Senators To Zero Dark Thirty Filmmakers:Your Film Is Inaccurate
In an unusual Congressional critique of Hollywood moviemaking, three United States senators on Wednesday lambasted “Zero Dark Thirty,” the new fictionalized film about the hunt for Osama bin Laden, calling it “grossly inaccurate and misleading in its suggestion that torture resulted in information that led to the location” of the terrorist leader. In a letter to Michael Lynton, chairman and chief executive of Sony Pictures Entertainment, the senators — Dianne Feinstein, Democrat of California; Carl Levin, Democrat of Michigan; and John McCain, Republican of Arizona — weighed in on a public debate over how the film portrays the Central Intelligence Agency’s use of brutal interrogations against Qaeda suspects.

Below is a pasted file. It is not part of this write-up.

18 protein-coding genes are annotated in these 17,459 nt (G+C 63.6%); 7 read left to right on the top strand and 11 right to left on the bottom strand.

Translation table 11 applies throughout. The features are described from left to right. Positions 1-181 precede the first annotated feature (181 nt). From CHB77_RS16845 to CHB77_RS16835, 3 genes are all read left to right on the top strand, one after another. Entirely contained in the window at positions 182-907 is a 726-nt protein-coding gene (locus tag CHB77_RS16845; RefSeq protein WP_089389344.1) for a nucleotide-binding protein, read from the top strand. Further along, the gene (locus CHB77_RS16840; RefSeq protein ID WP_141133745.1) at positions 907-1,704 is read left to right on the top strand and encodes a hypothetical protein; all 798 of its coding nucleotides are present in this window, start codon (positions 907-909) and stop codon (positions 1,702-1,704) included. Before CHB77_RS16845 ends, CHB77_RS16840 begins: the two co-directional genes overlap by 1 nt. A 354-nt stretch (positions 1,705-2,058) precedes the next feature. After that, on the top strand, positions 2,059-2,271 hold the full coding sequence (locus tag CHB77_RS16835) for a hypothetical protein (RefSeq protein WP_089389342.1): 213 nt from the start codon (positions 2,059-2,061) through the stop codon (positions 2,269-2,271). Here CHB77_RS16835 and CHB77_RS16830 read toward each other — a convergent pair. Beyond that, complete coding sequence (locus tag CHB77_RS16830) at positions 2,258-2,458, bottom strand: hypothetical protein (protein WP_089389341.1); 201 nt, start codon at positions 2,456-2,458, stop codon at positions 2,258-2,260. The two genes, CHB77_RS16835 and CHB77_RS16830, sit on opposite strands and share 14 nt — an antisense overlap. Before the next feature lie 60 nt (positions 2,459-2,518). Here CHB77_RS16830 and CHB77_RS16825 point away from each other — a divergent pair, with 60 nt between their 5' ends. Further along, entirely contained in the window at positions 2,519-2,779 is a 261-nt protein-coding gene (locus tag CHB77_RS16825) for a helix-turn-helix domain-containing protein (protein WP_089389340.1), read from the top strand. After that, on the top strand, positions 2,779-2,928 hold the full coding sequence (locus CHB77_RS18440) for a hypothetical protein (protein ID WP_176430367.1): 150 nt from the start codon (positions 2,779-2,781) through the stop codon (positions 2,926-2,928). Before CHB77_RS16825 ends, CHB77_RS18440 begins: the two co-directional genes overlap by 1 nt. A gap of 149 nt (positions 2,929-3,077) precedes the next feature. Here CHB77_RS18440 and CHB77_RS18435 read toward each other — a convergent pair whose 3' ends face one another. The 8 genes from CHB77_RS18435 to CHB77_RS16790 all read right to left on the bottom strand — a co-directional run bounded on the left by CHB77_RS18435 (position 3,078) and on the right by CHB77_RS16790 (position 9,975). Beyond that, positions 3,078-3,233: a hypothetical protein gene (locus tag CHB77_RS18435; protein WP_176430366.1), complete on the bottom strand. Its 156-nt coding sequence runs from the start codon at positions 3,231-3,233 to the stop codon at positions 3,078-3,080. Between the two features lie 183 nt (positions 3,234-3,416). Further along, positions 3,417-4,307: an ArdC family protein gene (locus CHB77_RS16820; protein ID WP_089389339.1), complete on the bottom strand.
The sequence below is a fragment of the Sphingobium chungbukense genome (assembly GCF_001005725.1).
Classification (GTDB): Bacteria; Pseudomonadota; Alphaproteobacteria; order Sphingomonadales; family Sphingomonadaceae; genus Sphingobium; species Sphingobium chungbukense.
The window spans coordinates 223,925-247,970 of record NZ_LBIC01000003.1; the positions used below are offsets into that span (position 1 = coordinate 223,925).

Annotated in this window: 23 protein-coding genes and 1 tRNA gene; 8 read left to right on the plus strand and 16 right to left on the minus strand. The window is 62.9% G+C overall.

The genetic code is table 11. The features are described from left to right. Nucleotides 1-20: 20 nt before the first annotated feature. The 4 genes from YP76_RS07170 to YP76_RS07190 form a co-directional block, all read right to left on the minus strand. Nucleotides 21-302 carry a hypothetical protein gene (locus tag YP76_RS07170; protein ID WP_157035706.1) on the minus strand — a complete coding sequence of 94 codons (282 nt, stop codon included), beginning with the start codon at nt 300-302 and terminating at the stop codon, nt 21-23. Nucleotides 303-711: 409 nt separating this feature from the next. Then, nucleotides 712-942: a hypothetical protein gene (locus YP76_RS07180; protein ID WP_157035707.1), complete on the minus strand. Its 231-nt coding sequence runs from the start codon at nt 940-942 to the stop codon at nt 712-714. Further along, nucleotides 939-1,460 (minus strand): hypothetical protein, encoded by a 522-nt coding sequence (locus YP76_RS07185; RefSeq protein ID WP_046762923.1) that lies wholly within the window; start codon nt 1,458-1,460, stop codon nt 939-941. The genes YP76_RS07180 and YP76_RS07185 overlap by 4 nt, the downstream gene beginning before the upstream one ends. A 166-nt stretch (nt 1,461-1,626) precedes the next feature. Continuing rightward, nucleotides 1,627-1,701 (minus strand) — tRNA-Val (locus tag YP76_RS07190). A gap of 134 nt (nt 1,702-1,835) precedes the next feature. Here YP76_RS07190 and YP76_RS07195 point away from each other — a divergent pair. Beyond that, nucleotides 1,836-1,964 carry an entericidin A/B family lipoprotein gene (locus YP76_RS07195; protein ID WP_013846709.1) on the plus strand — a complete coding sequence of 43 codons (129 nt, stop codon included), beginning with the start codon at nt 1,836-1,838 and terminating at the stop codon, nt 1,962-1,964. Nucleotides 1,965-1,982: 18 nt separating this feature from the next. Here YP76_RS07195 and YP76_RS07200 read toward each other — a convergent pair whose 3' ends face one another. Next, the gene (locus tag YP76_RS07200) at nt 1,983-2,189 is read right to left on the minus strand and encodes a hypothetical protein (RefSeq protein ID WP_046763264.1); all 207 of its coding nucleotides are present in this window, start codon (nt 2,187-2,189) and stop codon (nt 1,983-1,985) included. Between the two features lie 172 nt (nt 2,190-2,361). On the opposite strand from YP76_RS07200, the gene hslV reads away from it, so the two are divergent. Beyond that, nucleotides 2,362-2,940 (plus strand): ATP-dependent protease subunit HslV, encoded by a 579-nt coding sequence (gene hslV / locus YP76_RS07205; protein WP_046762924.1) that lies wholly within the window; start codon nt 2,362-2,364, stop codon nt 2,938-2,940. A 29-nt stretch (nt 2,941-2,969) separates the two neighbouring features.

[... A] highly critical 6,000-page study of the C.I.A. detention and interrogation program [..]showed that information derived from waterboarding and other brutal techniques did not play a significant role in locating Bin Laden, who was killed in a raid by Navy SEALs in May 2011.
[...]The senators [...]say the movie is “factually inaccurate” and “has the potential to shape American public opinion in a disturbing and misleading manner.” Their letter asks Sony Pictures to “consider correcting the impression that the C.I.A.’s use of coercive interrogation techniques led to the operation” against Bin Laden[.]
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